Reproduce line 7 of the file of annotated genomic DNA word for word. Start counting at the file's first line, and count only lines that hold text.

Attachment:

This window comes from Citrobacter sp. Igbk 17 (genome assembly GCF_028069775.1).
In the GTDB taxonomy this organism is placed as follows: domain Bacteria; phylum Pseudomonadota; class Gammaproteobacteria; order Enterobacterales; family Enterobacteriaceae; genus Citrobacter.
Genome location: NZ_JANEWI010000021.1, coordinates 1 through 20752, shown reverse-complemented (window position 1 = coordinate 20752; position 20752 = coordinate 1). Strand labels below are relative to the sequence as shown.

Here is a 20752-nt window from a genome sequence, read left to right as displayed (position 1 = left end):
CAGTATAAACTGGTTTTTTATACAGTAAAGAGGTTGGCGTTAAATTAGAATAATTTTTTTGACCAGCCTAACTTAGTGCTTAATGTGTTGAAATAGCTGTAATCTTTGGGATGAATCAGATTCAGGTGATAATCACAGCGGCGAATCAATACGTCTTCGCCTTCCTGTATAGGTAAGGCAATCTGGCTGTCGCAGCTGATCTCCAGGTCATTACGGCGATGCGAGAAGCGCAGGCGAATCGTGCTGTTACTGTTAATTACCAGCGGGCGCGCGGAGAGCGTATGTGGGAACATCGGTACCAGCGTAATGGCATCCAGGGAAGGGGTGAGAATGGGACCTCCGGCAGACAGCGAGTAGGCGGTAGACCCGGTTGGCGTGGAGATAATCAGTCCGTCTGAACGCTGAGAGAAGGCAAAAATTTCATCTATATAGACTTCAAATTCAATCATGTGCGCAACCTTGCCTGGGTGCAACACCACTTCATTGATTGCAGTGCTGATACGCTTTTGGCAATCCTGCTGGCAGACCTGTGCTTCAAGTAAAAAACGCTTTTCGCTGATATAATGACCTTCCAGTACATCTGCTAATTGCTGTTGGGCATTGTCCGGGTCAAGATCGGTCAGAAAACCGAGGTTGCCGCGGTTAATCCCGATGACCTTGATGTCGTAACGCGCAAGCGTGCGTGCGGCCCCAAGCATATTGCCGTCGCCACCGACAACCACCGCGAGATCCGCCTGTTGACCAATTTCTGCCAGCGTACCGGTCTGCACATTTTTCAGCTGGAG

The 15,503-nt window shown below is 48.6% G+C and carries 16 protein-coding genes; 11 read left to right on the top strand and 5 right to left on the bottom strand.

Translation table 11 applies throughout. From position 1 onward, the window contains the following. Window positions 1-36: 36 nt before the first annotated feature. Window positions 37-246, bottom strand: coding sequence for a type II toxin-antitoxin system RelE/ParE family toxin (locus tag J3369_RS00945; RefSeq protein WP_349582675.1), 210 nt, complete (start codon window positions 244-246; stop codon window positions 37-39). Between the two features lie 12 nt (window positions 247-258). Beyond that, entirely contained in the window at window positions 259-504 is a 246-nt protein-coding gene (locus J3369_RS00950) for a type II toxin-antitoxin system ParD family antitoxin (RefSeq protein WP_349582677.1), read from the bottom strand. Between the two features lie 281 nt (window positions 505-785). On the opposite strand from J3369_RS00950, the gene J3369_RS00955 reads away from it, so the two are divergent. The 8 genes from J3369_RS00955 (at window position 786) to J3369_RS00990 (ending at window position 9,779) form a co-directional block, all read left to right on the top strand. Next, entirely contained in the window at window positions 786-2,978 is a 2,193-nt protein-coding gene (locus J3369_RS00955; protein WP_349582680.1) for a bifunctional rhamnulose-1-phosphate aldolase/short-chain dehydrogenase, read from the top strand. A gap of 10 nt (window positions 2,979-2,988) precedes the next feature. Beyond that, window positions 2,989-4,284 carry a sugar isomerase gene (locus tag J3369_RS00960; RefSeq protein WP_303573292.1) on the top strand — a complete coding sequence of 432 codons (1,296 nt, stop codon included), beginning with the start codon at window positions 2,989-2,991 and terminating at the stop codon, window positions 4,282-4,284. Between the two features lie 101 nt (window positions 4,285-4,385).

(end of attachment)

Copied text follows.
Translation table 11 applies throughout. From position 1 onward, the window contains the following. Window positions 1-36: 36 nt before the first annotated feature. Window positions 37-246, bottom strand: coding sequence for a type II toxin-antitoxin system RelE/ParE family toxin (locus tag J3369_RS00945; RefSeq protein WP_349582675.1), 210 nt, complete (start codon window positions 244-246; stop codon window positions 37-39). Between the two features lie 12 nt (window positions 247-258). Beyond that, entirely contained in the window at window positions 259-504 is a 246-nt protein-coding gene (locus J3369_RS00950) for a type II toxin-antitoxin system ParD family antitoxin (RefSeq protein WP_349582677.1), read from the bottom strand. Between the two features lie 281 nt (window positions 505-785). On the opposite strand from J3369_RS00950, the gene J3369_RS00955 reads away from it, so the two are divergent. The 8 genes from J3369_RS00955 (at window position 786) to J3369_RS00990 (ending at window position 9,779) form a co-directional block, all read left to right on the top strand. Next, entirely contained in the window at window positions 786-2,978 is a 2,193-nt protein-coding gene (locus J3369_RS00955; protein WP_349582680.1) for a bifunctional rhamnulose-1-phosphate aldolase/short-chain dehydrogenase, read from the top strand. A gap of 10 nt (window positions 2,979-2,988) precedes the next feature. Beyond that, window positions 2,989-4,284 carry a sugar isomerase gene (locus tag J3369_RS00960; RefSeq protein WP_303573292.1) on the top strand — a complete coding sequence of 432 codons (1,296 nt, stop codon included), beginning with the start codon at window positions 2,989-2,991 and terminating at the stop codon, window positions 4,282-4,284. Between the two features lie 101 nt (window positions 4,285-4,385).